Thursday, 20 June 2019

Tears for Fears, Hampton Court Palace, South West London

Performing in a tightly-packed courtyard inside Hampton Court Palace, Tears for Fears immediately has the crowd out of their temporary seats and singing along to Everyone Wants to Rule the World. The rest of the set is short, but sweet, as the bands' eighties melodic hits are enriched by a powerful and versatile female vocalist. Although they don't have much chemistry on stage, front men Roland Orzabal and Curt Smith put enough effort into their performance to keep the middle-aged crowd happy.  Most of the classics, including Mad World and Pale Shelter, put in an appearance.

Tuesday, 11 June 2019

The Thames, Central London

View from the 32nd floor of the Millbank Tower, which sits on the north bank of the Thames between Lambeth Bridge and Vauxhall Bridge.

Saturday, 1 June 2019

The Walled Garden, Brockwell Park, South London

Very much in flower, Brockwell Park's walled garden is splashed with colours in early June.  Brockwell Hall's kitchen garden was adapted by J J Sexby of London County Council in the late nineteenth century to create a formal garden of massed bedding, rose beds, and topiary around a central fountain, according to Historic England.

Monday, 27 May 2019

Kenwood House, Hampstead Heath, North London

A stately home at the north end of Hamsptead Health, Kenwood House was built in the 17th century and remodelled extensively in the 18th century. Originally the seat of the Earls of Mansfield, the house now belongs to English Heritage and is home to a historic art collection. The surrounding parkland adjoins Hampstead Heath

Saturday, 18 May 2019

The Specials, Brixton Academy, South London

Brixton Academy and seventies ska band The Specials feel like soul-mates. Both the venue and group are long-standing icons of multi-racial Britain. Ironically, the crowd flowing through the timeworn foyers and up the staircases of the Academy to see The Specials is overwhelmingly white.  Although they are again producing popular new music (briefly topping the album charts with Encore in March), The Specials still attracts an ageing, but enthusiastic, audience, made up mostly of thick-set, clean-shaven men with short hair.

Monday, 6 May 2019

View down Gypsy Hill, South London

The view down Gypsy Hill brings together Victorian architecture, leafy green suburbs and the distant skyscrapers of the City of London

Monday, 15 April 2019

Tynemouth Lodge, Tynemouth Road, Tyne & Wear

A longstanding real-ale pub between Tynemouth and North Shields, Tynemouth Lodge has kept a laser-like focus on the quality of its beer, making it perennially popular with legions of middle aged locals, many sporting beards. The decor is dated, but no-one comes here for the decor.

Sunday, 14 April 2019

Cycling National Route 1, Tynemouth to Newbiggin-by-the-Sea, Tyne & Wear

Picturesque in patches, this 30km stretch of the Coast and Castles section of the N1 cycle route can be windy and desolate. While the ride along the seaside from Tynemouth to Blyth is quite scenic, taking you through rural areas and sand dunes, the stretch from Blyth to Newbiggin-by-the-Sea takes in battered old industrial sites and bleak suburban housing estates. Still, Blyth itself has character, with its quirky mix of docks, red brick back streets, wind turbines and gentil parks. Moreover, there is a fun winding undulating detour inland along the River Blyth. Once you escape Bedlington and Cambois, Newbiggin itself is also quite easy-on-the-eye. As the N1 is pretty well signposted and generally off-road, it is easy to stay on route and stay safe. 7/10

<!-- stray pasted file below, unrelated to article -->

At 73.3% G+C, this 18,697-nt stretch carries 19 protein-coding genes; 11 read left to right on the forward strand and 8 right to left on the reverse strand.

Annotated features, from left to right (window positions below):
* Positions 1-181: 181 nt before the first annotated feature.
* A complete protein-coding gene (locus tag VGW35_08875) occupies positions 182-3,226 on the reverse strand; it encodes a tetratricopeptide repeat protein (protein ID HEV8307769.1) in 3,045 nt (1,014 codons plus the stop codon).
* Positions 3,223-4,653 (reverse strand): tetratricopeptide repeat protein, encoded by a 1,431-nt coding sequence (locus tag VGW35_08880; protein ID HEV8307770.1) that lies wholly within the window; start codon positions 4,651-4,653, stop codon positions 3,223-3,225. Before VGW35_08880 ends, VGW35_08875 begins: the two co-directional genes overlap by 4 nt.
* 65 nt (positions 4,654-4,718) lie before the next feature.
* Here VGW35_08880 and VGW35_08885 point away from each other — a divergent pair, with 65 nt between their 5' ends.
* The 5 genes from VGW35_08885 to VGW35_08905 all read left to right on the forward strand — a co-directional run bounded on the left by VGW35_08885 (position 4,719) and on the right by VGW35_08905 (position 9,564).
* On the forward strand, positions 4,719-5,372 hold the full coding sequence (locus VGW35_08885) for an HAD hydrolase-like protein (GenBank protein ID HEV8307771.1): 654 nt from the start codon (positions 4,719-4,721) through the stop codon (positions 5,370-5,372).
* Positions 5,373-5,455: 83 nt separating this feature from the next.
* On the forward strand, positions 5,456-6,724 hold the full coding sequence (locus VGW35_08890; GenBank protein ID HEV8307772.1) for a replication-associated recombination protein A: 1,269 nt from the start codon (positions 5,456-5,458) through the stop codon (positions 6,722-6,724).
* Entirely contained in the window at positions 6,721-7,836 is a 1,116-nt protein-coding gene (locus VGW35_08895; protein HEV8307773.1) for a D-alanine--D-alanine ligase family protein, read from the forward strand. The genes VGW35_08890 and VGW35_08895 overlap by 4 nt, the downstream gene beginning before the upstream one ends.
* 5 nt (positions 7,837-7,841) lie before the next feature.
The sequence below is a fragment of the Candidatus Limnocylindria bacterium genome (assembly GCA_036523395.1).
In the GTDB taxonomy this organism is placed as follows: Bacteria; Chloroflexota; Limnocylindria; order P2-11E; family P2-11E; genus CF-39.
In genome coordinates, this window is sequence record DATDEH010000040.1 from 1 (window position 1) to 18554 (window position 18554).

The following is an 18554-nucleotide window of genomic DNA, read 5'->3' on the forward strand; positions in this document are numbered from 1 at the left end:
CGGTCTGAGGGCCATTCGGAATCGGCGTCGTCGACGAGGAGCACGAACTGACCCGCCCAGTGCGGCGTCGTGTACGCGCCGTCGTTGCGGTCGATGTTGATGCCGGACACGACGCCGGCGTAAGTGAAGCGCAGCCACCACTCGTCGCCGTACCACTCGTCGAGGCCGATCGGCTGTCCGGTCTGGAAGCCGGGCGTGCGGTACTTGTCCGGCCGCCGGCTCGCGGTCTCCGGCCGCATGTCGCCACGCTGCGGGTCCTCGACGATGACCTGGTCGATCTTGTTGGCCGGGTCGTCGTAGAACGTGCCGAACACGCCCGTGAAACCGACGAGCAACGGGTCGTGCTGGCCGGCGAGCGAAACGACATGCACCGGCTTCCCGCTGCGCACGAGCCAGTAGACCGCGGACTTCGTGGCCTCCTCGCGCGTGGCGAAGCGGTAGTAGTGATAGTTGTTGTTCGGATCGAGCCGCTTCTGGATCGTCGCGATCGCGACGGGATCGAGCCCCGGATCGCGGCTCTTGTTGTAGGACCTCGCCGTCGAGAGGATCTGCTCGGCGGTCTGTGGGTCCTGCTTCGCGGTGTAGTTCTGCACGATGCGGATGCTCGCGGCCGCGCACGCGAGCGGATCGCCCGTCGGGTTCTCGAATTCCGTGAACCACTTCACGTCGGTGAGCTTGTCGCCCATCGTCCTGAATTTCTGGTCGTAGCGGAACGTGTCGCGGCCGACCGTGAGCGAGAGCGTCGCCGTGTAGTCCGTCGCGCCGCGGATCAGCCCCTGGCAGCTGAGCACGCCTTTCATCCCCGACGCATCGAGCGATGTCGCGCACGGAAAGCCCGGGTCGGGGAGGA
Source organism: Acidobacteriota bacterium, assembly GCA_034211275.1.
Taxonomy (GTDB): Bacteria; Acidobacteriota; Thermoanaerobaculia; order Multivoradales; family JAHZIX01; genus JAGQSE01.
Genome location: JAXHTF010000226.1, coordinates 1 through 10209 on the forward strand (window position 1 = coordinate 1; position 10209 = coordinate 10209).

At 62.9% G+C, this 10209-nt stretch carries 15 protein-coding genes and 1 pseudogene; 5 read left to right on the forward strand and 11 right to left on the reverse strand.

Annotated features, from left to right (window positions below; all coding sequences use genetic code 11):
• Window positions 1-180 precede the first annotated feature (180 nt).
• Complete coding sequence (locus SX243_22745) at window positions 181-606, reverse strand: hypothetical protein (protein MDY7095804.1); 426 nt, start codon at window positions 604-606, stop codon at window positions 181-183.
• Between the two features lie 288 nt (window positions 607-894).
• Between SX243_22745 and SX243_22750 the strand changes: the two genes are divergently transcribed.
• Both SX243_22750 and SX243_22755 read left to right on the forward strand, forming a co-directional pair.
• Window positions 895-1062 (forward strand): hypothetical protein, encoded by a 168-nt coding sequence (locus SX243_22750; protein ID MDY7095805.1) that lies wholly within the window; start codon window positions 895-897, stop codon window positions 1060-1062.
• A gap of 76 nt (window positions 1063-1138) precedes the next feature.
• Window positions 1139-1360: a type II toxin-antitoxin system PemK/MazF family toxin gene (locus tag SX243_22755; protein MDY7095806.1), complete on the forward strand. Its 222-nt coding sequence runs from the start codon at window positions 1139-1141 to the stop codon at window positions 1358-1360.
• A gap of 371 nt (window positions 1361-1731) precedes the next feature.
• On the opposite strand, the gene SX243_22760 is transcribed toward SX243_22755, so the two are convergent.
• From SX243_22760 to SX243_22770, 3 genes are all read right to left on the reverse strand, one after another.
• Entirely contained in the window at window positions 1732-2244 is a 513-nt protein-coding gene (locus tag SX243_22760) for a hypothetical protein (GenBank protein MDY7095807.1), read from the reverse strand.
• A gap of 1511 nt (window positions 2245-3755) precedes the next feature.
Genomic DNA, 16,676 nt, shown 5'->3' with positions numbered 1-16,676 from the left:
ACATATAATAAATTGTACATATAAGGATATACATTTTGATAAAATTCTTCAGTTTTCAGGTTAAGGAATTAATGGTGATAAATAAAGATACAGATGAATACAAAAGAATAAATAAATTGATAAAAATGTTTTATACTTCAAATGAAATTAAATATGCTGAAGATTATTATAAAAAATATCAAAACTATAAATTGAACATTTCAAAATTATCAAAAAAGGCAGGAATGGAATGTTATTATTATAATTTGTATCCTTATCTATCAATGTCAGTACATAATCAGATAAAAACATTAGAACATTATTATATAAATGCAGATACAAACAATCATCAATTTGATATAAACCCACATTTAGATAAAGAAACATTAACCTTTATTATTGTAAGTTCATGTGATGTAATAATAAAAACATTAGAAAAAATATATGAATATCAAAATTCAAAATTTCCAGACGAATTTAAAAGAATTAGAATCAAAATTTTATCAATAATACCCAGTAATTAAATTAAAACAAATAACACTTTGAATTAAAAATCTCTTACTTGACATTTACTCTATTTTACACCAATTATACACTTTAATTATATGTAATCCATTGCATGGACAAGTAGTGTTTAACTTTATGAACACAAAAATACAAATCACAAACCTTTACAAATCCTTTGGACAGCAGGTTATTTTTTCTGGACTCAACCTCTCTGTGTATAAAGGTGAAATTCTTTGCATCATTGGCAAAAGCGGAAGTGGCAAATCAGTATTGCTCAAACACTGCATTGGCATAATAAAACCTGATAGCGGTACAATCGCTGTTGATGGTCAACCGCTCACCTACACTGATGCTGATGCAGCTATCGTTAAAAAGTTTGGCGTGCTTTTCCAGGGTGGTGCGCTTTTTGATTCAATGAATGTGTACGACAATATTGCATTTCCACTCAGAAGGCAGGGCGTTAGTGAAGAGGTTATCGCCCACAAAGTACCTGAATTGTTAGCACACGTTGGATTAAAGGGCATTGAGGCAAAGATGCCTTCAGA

Saturday, 13 April 2019

Hadrian's Cycleway, Newcastle to Tynemouth

You can now ride from Newcastle Central Station to the coast at Tynemouth almost entirely off-road using a stretch of the Hadrian's Cycleway route. From the station, you need to traverse a main road or two to get down to the Quayside from where you can ride past Newcastle's iconic bridges, the elegant Baltic Art centre and the eye-catching Sage cultural centre. The route soon leaves the river bank, rising up to follow a tarmac path surrounded by greenery, with occasional glimpses of the Tyne below. Be careful, as this stretch can be strewn with broken glass discarded by local drinkers. At Wallsend, you'll pass close to the remains of the Segedunum Roman Fort and Museum. On your way to Tynemouth, you'll also take in some fine landscaped parks, robust industrial architecture and the atmospheric waterfront of North Shields, as well as some featureless suburban backwaters. The final, typically blustery, stretch affords wide views across the Tyne to South Shields. At about 20km, this is the long way round, but it is much safer and more scenic than mixing it with the traffic. 8/10

Friday, 12 April 2019

Canova Hall, Ferndale Road, Brixton, South London

An unusually large cafe-bar housed in an atmospheric period building, Canova Hall attracts a steady stream of bright young things sporting laptops. The spacious interior, the quirky crockery, a wide variety of tables, ample sockets and exposed industrial fittings successfully conjure up a start-up stroke loft vibe. The food and drink is reasonably priced, while the service is chirpy. What's not to like?

Sunday, 7 April 2019

Hotel Ibiza, Les Deux Alpes

A short walk from Les Deux Alpes' main drag and the speedy Diable chairlift, Hotel Ibiza is both eccentrically named and eccentrically decorated with pop paraphernalia, including vinyl-lined walls in the lift and dozens of concert posters on the walls. The spacious bar is draped with fake leopard skin coverings and sumptuous furnishings. Cleverly, various board games, such as scrabble and monopoly, are secured beneath perspex covers on the tables: You can get the counters from reception. There is a large games room downstairs, as well as a decent swimming pool, jacuzzi, sauna, boot room and a ski hire shop. Although it is south facing, the large terrace is pretty bare with just some pub garden style tables from which to admire the broad views of the mountains.